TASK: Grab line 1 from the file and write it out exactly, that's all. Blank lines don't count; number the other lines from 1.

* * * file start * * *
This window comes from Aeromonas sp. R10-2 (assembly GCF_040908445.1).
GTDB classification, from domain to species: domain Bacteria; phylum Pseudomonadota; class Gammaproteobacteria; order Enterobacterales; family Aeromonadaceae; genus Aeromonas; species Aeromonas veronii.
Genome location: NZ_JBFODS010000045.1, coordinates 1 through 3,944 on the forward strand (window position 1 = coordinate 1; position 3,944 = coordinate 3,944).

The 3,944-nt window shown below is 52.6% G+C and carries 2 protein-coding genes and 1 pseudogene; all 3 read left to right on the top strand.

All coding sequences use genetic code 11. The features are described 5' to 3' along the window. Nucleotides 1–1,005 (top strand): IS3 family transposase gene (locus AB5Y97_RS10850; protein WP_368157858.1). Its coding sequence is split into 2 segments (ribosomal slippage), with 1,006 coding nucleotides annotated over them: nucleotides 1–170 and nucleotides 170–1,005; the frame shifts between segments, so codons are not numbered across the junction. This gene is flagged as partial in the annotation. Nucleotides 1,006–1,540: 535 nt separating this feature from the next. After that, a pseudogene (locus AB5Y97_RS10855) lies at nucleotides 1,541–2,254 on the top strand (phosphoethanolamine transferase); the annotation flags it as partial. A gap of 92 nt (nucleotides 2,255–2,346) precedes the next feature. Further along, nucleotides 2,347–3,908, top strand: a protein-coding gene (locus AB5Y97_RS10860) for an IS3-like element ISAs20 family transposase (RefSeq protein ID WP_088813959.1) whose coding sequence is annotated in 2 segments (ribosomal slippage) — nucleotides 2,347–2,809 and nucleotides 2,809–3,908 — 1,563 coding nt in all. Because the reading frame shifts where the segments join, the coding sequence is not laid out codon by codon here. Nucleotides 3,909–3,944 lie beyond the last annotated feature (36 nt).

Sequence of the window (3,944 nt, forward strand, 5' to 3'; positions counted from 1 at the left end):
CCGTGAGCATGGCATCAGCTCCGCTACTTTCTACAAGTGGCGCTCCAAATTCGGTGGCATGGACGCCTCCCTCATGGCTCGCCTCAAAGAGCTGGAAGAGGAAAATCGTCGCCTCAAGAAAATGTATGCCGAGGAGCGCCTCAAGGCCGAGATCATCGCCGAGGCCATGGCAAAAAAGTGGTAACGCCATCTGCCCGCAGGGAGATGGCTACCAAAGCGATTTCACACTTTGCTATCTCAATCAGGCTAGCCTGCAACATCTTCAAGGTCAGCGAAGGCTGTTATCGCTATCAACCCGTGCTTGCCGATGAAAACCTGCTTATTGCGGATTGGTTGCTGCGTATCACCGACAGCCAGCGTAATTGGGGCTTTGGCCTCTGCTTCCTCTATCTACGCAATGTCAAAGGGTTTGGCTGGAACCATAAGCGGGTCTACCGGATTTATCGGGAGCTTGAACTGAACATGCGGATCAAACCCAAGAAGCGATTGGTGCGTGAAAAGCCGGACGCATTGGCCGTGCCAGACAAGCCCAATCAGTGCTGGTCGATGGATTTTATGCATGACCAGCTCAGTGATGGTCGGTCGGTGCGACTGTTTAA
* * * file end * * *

This window comes from Aeromonas sp. R10-2 (assembly GCF_040908445.1).